(Description nicked from B&N.com.)
“Dorie Rochart has been hiding her fey side for a long time. Now, finished with University, she plans to study magical creatures and plants in the wild, bringing long-forgotten cures to those in need. But when no one will hire a girl to fight basilisks, she releases her shape-changing fey powers—to disguise herself as a boy.
While hunting for wyvern eggs, she saves a young scientist who’s about to get steamed by a silvertail—and finds her childhood friend Tam Grimsby, to whom she hasn’t spoken in seven years. Not since she traded him to the fey. She can’t bear to tell him who she really is, but every day grows harder as he comes to trust her.
The wyverns are being hunted to extinction for the powerful compounds in their eggs. The fey are dying out as humans grow in power. Now Tam and Dorie will have to decide which side they will fight for. And if they end up on opposite sides, can their returning friendship survive?”
Wow, this book is a ton of fun! I wish that it was one that you could jump into without reading the two that came before, because it would be a great book to get people into the genre. Then again, describing this book might get new readers to pick up Connolly’s books, which is all to the good.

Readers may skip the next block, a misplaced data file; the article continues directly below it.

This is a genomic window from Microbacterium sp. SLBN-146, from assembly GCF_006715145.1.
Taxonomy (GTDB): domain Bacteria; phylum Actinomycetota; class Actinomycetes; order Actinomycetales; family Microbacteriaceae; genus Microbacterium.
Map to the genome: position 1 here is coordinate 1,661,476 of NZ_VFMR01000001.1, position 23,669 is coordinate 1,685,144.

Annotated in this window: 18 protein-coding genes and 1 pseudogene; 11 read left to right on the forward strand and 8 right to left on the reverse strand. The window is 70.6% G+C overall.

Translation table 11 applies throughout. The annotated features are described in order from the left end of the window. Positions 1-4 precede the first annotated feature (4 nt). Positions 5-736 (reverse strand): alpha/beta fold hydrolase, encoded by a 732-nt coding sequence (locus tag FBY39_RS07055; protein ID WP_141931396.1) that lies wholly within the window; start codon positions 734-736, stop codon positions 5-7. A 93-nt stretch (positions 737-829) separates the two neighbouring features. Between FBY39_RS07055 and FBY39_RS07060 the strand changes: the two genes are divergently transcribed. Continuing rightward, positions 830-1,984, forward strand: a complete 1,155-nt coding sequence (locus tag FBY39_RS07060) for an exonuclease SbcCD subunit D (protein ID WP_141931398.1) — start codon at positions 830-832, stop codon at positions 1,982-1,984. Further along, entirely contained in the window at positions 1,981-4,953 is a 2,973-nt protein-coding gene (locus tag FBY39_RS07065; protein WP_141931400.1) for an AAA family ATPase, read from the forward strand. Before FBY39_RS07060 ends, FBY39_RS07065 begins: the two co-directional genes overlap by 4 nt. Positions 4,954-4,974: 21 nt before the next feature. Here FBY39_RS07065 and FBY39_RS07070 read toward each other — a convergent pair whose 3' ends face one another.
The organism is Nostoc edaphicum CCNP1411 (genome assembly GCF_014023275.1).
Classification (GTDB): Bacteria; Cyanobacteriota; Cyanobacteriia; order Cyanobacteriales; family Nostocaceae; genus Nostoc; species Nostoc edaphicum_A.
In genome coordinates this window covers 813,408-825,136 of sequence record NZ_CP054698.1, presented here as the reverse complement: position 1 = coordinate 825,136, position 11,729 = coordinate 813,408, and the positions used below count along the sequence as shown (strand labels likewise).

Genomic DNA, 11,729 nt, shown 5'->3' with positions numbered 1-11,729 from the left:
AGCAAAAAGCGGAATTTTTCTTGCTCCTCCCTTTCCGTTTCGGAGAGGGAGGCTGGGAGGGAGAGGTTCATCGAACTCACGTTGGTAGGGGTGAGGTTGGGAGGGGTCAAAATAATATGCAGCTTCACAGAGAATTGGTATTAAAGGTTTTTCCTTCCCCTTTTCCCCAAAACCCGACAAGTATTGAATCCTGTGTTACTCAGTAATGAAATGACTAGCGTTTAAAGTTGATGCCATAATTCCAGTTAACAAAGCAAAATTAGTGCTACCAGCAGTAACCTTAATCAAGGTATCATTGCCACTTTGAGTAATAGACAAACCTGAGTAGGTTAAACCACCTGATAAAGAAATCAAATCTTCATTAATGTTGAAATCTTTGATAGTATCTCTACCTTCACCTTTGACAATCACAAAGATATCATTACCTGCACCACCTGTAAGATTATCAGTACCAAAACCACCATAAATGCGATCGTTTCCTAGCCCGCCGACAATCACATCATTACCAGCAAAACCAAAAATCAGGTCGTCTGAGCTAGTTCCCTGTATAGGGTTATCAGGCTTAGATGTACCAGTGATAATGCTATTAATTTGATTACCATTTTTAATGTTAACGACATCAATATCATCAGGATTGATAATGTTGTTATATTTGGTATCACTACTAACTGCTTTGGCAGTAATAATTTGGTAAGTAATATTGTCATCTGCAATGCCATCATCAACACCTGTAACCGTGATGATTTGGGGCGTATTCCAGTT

The author has definitely moved her story beyond a fantasy-inspired retelling of Jane Eyre. This is a world that has its own politics, its own culture, and its own mythology. Some of it is an outgrowth of the fae mythology that was set down in the original novel, and some of it has taken on a life of its own as the series has progressed. In this book, fae magic takes a backseat to mythical animals—specifically, to wyverns, although these critters relate to the fae.
Even with the new aspects, this novel hearkens back to the first one by featuring Dorie, who was merely a half-fae child when we last saw her. Now she’s grown up and looking for a career of her own. Her young sense of mischief has matured, but not gone away, and there are all kinds of trouble that she gets into even though she’s an adult. Her boy disguise leads her into situations that wouldn’t have otherwise occurred and there’s a certain degree of comic relief inherent in them.
Also funny are the wyverns, especially one specific one that plays a large role in the tale. Their vocalizations are described as yodeling, and this makes for some hilarious moments. The way that they’re described in general reminds me of the Terrible Terrors from the How to Train Your Dragon movies. I loved every moment they were on the page. They don’t take over the story; they merely accentuate the humor and keep things from getting too serious.
An interesting part of the novel is the snippets from other “books” that begin each chapter. The quotes are from books that deal with fae history, and many of them are about Dorie and things that happened because of her attraction to the fae. This builds up curiosity about what really happened to her and Tam, and provides a background for the tension between them without having to work it into the narrative.
This is the final book in the series, and for that I’m truly sorry. Connolly’s alternate Victorian era is unique and vibrant, and Silverblind adds humor and humanity to the mix as well. I highly recommend this book, and this series, to anybody who loves good, solid fantasy.